On another day, it could have been so very different. Maybe if the precocious Evan Ferguson had been fit and available, or if David de Gea hadn’t made a full recovery from the brain-eating parasite that was so clearly nibbling away at his frontal lobe in Seville last week, Brighton could have sneaked this one. Perhaps if Deniz Undav hadn’t exhibited a touch like a spacehopper, or if the Doctor of Dribble-nomics Kaoru Mitoma hadn’t forgotten his research, or if Solly March had just managed to keep his penalty a little lower (as in, somewhere beneath the Wembley arch) they could have been preparing themselves for a first FA Cup final in 40 years.
Alas, it was not meant to be. The Seagulls did what they have generally done all season on Sunday afternoon. There were moments in their semi-final against Manchester United in which they played the Red Devils off the park. They had more possession, completed more passes, and while they had the same number of shots as United, they also squandered a number of golden opportunities to test the aforementioned De Gea from promising positions. In short, they looked every inch the lauded and refined outfit that Roberto De Zerbi has guided to a perch of unprecedented loftiness.
You don’t win trophies for style or likeability, though. Albion fans will no doubt reflect on Sunday’s defeat as a moment of smarting regret. To come so close and to lose in such an arbitrarily fickle manner is never any easy thing to absorb emotionally. Those of a more pessimistic persuasion may fear that this was the sort of once in a generation opening that clubs like Brighton either have to seize or rue.
But there is no reason why that has to be the case with this current Seagulls side. Already, theirs has been a slow burn, not a flash in the pan, and it is one that is sustained by a commitment to intelligent recruitment and the fundamental principle that no one person is bigger than the philosophy of the club. This season alone they have lost Yves Bissouma, Marc Cucurella, Leandro Trossard, and of course, Graham Potter. And yet somehow, they look better for it.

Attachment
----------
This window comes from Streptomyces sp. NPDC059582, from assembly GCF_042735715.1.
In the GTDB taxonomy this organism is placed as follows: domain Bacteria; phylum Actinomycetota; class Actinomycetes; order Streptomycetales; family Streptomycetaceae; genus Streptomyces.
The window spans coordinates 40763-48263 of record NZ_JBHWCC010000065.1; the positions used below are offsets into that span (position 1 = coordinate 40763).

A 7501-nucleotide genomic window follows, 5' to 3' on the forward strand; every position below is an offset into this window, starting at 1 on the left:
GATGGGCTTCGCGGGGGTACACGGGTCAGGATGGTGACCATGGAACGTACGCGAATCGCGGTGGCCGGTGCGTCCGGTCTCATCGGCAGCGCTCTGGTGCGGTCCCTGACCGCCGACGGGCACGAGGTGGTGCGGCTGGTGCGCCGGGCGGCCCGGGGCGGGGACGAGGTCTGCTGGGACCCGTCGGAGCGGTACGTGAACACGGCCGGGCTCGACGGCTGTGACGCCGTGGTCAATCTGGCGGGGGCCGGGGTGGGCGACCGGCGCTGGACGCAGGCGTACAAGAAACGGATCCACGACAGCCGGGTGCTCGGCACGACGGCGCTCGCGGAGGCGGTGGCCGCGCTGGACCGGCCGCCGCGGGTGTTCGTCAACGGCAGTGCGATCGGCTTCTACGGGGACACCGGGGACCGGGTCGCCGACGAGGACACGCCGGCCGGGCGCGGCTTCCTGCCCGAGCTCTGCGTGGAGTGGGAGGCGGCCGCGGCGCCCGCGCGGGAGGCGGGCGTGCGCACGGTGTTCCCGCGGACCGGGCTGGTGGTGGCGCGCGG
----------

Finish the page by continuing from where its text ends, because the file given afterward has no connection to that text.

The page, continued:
Every departure is made up for with a cheap, ideal replacement, and as a consequence, the whole project just keeps rolling along, slowly but surely getting stronger and stronger, apparent setback after apparent setback. They are the footballing equivalent of the Ship of Theseus, or Trigger’s broom.
To watch this marvelous Brighton side is to feel that their time will come eventually. It won’t be this season, and it might not be next, but they have something special at the Amex, and you have to believe that one day soon it will be rewarded - whether that be with a final, or indeed an actual trophy. When all is said and done, the Seagulls are more than capable of beating anybody on their day.
And in the meantime, supporters should take solace from the words of Paul Barber’s own take on Sunday’s defeat. Speaking to the club’s official website, he said: “We’ve always said that progress isn’t made in a straight line upwards. There will be bumps in the road. Our strength and resilience will be tested. Well, today is one of those days. We all need to demonstrate our strength and resilience today, for the rest of this week and the remainder of the season. There’s a lot of football left to play and so much more we can achieve.”
As with most things pertaining to Brighton, he’s spot on.